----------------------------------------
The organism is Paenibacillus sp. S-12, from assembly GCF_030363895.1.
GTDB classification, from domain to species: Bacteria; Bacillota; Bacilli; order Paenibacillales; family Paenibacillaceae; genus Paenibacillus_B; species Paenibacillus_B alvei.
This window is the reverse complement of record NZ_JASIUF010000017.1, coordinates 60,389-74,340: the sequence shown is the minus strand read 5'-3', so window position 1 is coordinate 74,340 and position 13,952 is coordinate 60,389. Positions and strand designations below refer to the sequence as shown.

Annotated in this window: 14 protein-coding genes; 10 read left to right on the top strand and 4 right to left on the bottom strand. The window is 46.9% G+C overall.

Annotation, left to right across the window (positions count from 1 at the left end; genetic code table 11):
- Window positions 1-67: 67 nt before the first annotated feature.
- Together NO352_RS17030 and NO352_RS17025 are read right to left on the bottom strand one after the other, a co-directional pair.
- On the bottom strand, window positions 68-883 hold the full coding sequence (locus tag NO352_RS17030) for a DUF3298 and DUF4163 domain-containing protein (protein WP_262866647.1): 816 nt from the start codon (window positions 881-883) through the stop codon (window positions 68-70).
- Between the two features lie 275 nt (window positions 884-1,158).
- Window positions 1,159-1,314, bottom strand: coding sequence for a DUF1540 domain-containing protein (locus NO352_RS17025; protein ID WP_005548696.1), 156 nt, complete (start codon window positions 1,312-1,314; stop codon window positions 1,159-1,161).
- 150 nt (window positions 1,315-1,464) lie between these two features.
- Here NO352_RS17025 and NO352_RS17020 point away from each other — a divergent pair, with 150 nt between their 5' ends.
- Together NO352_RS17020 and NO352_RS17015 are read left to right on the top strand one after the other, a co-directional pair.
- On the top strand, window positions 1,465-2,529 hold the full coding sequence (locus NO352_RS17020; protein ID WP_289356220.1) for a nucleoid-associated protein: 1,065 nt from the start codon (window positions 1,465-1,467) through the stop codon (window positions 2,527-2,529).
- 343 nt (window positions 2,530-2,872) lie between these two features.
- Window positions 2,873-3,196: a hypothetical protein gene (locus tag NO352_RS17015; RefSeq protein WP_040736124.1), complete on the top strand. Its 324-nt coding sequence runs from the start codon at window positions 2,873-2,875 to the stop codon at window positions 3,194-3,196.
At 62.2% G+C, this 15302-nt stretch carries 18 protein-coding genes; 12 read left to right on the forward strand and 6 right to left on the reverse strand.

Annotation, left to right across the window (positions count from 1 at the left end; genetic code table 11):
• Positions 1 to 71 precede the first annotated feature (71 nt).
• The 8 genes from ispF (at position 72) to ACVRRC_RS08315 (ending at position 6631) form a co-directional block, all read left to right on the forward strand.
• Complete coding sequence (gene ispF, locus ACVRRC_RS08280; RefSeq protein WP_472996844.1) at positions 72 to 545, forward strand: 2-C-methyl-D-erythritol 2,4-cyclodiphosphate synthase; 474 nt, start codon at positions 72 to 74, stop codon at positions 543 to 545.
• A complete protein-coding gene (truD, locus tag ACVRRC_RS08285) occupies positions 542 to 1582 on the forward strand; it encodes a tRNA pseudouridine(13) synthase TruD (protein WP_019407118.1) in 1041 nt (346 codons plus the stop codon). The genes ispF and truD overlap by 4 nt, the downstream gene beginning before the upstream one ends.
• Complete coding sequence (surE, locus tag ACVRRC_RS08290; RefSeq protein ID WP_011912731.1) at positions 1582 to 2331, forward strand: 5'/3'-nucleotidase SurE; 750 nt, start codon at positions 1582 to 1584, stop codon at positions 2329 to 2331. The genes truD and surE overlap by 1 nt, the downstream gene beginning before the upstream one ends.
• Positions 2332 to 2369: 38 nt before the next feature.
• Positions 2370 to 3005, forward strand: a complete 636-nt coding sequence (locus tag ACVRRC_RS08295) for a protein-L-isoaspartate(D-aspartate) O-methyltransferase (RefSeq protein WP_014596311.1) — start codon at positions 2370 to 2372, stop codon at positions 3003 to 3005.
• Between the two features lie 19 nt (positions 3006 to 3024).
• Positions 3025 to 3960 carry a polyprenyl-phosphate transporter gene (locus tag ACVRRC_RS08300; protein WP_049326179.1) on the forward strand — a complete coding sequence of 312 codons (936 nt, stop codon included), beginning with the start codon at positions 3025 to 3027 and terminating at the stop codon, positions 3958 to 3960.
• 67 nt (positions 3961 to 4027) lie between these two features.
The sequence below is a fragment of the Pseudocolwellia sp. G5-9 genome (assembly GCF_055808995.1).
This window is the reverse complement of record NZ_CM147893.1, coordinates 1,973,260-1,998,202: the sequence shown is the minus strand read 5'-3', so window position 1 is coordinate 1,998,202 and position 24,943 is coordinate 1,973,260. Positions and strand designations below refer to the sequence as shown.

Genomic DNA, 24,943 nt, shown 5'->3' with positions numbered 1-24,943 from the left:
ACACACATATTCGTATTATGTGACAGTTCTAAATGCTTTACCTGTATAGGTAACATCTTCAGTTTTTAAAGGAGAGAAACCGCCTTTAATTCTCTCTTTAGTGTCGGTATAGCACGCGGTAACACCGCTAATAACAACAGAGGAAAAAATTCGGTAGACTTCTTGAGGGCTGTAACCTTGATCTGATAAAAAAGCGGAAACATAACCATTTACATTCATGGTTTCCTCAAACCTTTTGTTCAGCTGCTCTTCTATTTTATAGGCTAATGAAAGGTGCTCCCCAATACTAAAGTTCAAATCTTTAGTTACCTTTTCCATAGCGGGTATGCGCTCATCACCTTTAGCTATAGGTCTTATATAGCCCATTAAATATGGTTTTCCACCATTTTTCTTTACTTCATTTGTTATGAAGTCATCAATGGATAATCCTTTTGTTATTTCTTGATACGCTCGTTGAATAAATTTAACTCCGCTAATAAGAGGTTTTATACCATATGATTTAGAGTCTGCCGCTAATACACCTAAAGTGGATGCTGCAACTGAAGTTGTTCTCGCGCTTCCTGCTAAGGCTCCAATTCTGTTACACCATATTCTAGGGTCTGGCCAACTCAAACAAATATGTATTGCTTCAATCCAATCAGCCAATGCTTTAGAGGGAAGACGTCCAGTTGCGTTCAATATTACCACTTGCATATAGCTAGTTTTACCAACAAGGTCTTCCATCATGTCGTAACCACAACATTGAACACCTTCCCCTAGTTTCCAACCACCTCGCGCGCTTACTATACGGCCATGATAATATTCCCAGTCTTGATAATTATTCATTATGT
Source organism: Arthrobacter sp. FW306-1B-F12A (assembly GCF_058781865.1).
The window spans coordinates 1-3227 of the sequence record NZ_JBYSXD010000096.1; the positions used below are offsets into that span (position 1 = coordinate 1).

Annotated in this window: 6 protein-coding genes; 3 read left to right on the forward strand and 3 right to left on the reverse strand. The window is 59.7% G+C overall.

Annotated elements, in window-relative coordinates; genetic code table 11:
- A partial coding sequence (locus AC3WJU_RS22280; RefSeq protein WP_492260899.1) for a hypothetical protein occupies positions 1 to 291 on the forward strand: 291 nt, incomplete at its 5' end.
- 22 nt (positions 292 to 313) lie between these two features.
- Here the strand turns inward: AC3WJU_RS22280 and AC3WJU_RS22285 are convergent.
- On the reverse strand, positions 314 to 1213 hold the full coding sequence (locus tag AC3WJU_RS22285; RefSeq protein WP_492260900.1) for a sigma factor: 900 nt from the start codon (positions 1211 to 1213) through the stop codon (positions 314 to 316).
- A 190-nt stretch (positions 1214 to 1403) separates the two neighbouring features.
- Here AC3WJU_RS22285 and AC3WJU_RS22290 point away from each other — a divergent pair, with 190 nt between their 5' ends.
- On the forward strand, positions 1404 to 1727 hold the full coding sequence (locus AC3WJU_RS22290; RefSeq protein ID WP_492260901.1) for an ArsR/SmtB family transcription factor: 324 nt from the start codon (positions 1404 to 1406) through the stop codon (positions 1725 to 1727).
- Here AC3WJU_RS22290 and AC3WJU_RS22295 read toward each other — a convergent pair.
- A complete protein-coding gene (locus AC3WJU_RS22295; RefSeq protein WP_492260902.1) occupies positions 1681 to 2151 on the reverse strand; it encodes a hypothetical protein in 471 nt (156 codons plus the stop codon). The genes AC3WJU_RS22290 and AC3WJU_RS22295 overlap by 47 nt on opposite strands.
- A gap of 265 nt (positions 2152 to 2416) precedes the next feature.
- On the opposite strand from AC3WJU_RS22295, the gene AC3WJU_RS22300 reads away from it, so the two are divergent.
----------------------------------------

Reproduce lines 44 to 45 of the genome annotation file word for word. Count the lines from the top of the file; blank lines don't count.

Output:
- Here AC3WJU_RS22290 and AC3WJU_RS22295 read toward each other — a convergent pair.
- A complete protein-coding gene (locus AC3WJU_RS22295; RefSeq protein WP_492260902.1) occupies positions 1681 to 2151 on the reverse strand; it encodes a hypothetical protein in 471 nt (156 codons plus the stop codon). The genes AC3WJU_RS22290 and AC3WJU_RS22295 overlap by 47 nt on opposite strands.